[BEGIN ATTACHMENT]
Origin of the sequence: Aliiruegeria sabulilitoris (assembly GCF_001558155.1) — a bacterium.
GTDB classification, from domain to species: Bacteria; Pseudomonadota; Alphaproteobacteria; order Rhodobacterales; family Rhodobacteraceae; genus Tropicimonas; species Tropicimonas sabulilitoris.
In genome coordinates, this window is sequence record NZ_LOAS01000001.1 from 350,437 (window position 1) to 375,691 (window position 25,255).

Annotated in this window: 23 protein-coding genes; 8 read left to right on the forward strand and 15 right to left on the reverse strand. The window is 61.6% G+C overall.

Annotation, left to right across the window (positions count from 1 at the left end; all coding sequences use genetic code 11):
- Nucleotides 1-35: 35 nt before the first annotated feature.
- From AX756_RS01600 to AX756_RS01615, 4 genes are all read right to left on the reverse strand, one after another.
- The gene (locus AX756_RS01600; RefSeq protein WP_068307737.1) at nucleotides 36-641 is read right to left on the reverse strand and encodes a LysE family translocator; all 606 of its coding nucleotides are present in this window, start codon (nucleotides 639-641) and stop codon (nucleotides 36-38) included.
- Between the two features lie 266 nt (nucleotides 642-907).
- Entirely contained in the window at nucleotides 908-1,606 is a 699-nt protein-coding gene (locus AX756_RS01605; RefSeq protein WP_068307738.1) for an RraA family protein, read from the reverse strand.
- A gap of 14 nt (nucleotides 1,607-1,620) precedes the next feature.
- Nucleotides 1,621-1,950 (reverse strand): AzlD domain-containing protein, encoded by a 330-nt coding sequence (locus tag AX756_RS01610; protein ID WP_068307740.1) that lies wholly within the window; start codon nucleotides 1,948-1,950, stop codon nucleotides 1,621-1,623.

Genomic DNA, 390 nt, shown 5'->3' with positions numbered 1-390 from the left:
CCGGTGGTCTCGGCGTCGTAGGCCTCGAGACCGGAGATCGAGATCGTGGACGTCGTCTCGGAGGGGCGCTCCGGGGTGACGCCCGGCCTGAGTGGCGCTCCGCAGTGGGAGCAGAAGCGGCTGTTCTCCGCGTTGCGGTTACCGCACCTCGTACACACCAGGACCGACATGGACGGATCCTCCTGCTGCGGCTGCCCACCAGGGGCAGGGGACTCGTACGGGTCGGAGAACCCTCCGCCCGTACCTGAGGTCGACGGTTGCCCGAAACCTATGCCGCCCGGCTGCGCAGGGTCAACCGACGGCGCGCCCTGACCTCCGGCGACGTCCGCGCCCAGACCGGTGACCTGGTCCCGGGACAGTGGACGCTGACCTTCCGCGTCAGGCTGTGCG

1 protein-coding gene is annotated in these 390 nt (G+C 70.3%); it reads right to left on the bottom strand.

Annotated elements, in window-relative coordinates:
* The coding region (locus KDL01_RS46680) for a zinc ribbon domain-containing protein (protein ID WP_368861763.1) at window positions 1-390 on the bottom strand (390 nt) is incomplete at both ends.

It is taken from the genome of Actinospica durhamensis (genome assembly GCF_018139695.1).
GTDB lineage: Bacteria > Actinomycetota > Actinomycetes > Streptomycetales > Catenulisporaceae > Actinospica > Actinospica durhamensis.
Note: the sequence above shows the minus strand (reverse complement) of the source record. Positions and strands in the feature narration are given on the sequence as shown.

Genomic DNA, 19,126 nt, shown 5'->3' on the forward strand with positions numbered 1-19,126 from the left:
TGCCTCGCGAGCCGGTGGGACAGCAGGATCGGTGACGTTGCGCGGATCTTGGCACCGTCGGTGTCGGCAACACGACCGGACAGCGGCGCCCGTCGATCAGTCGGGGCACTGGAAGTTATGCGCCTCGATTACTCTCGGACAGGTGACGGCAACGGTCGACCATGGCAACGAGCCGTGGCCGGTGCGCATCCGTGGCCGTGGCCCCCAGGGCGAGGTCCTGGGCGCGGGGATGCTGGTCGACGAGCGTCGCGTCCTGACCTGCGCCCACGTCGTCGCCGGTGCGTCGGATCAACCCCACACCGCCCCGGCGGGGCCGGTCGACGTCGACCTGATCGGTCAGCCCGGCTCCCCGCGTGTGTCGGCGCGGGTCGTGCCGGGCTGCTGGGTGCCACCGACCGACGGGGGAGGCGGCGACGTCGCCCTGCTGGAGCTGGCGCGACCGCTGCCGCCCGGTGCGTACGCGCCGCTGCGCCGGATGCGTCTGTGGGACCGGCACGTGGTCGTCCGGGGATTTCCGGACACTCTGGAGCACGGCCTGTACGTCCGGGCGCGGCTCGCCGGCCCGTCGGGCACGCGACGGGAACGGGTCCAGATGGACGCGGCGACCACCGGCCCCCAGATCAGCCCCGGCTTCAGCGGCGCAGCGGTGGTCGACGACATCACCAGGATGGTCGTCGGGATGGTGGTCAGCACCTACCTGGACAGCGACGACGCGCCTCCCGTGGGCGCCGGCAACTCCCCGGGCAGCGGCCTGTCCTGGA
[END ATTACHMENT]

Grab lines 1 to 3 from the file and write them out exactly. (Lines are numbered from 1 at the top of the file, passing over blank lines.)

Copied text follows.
Origin of the sequence: Aliiruegeria sabulilitoris (assembly GCF_001558155.1) — a bacterium.
GTDB classification, from domain to species: Bacteria; Pseudomonadota; Alphaproteobacteria; order Rhodobacterales; family Rhodobacteraceae; genus Tropicimonas; species Tropicimonas sabulilitoris.
In genome coordinates, this window is sequence record NZ_LOAS01000001.1 from 350,437 (window position 1) to 375,691 (window position 25,255).